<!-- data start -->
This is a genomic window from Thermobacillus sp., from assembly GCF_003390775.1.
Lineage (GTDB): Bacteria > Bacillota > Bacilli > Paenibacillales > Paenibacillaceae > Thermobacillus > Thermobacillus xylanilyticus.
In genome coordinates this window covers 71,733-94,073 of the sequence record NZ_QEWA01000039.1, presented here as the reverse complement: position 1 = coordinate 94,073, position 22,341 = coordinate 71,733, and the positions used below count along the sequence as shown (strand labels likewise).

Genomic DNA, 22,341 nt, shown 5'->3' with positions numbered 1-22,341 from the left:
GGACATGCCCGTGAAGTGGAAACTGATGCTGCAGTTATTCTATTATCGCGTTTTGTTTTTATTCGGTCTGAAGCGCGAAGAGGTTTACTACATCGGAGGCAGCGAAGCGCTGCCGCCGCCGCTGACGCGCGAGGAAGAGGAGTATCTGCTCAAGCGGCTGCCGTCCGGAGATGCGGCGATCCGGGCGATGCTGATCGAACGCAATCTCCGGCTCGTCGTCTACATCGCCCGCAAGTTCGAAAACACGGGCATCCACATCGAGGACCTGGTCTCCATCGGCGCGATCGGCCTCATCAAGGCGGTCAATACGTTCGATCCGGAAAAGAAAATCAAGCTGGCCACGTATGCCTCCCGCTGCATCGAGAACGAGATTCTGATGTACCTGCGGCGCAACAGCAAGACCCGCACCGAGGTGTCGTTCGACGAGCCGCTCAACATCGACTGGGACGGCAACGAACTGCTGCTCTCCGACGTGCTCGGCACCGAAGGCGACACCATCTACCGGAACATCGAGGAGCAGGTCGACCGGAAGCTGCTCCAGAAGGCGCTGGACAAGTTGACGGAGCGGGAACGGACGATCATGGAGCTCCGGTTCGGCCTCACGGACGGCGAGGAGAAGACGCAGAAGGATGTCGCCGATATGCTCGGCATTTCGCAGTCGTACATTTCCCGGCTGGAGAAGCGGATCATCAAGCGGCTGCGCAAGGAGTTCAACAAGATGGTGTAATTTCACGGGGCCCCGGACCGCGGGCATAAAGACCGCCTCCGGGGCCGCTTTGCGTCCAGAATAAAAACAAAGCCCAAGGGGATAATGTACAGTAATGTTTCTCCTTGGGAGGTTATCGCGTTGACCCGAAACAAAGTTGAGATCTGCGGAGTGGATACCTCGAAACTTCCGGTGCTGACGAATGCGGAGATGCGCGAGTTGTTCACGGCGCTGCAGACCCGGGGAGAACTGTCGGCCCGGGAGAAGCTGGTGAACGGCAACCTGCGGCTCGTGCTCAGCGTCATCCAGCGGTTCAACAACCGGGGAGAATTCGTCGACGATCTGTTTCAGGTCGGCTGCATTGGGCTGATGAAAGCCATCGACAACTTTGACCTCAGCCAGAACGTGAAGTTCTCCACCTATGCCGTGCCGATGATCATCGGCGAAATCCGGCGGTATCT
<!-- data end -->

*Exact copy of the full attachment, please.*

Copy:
This is a genomic window from Thermobacillus sp., from assembly GCF_003390775.1.
Lineage (GTDB): Bacteria > Bacillota > Bacilli > Paenibacillales > Paenibacillaceae > Thermobacillus > Thermobacillus xylanilyticus.
In genome coordinates this window covers 71,733-94,073 of the sequence record NZ_QEWA01000039.1, presented here as the reverse complement: position 1 = coordinate 94,073, position 22,341 = coordinate 71,733, and the positions used below count along the sequence as shown (strand labels likewise).

Genomic DNA, 22,341 nt, shown 5'->3' with positions numbered 1-22,341 from the left:
GGACATGCCCGTGAAGTGGAAACTGATGCTGCAGTTATTCTATTATCGCGTTTTGTTTTTATTCGGTCTGAAGCGCGAAGAGGTTTACTACATCGGAGGCAGCGAAGCGCTGCCGCCGCCGCTGACGCGCGAGGAAGAGGAGTATCTGCTCAAGCGGCTGCCGTCCGGAGATGCGGCGATCCGGGCGATGCTGATCGAACGCAATCTCCGGCTCGTCGTCTACATCGCCCGCAAGTTCGAAAACACGGGCATCCACATCGAGGACCTGGTCTCCATCGGCGCGATCGGCCTCATCAAGGCGGTCAATACGTTCGATCCGGAAAAGAAAATCAAGCTGGCCACGTATGCCTCCCGCTGCATCGAGAACGAGATTCTGATGTACCTGCGGCGCAACAGCAAGACCCGCACCGAGGTGTCGTTCGACGAGCCGCTCAACATCGACTGGGACGGCAACGAACTGCTGCTCTCCGACGTGCTCGGCACCGAAGGCGACACCATCTACCGGAACATCGAGGAGCAGGTCGACCGGAAGCTGCTCCAGAAGGCGCTGGACAAGTTGACGGAGCGGGAACGGACGATCATGGAGCTCCGGTTCGGCCTCACGGACGGCGAGGAGAAGACGCAGAAGGATGTCGCCGATATGCTCGGCATTTCGCAGTCGTACATTTCCCGGCTGGAGAAGCGGATCATCAAGCGGCTGCGCAAGGAGTTCAACAAGATGGTGTAATTTCACGGGGCCCCGGACCGCGGGCATAAAGACCGCCTCCGGGGCCGCTTTGCGTCCAGAATAAAAACAAAGCCCAAGGGGATAATGTACAGTAATGTTTCTCCTTGGGAGGTTATCGCGTTGACCCGAAACAAAGTTGAGATCTGCGGAGTGGATACCTCGAAACTTCCGGTGCTGACGAATGCGGAGATGCGCGAGTTGTTCACGGCGCTGCAGACCCGGGGAGAACTGTCGGCCCGGGAGAAGCTGGTGAACGGCAACCTGCGGCTCGTGCTCAGCGTCATCCAGCGGTTCAACAACCGGGGAGAATTCGTCGACGATCTGTTTCAGGTCGGCTGCATTGGGCTGATGAAAGCCATCGACAACTTTGACCTCAGCCAGAACGTGAAGTTCTCCACCTATGCCGTGCCGATGATCATCGGCGAAATCCGGCGGTATCT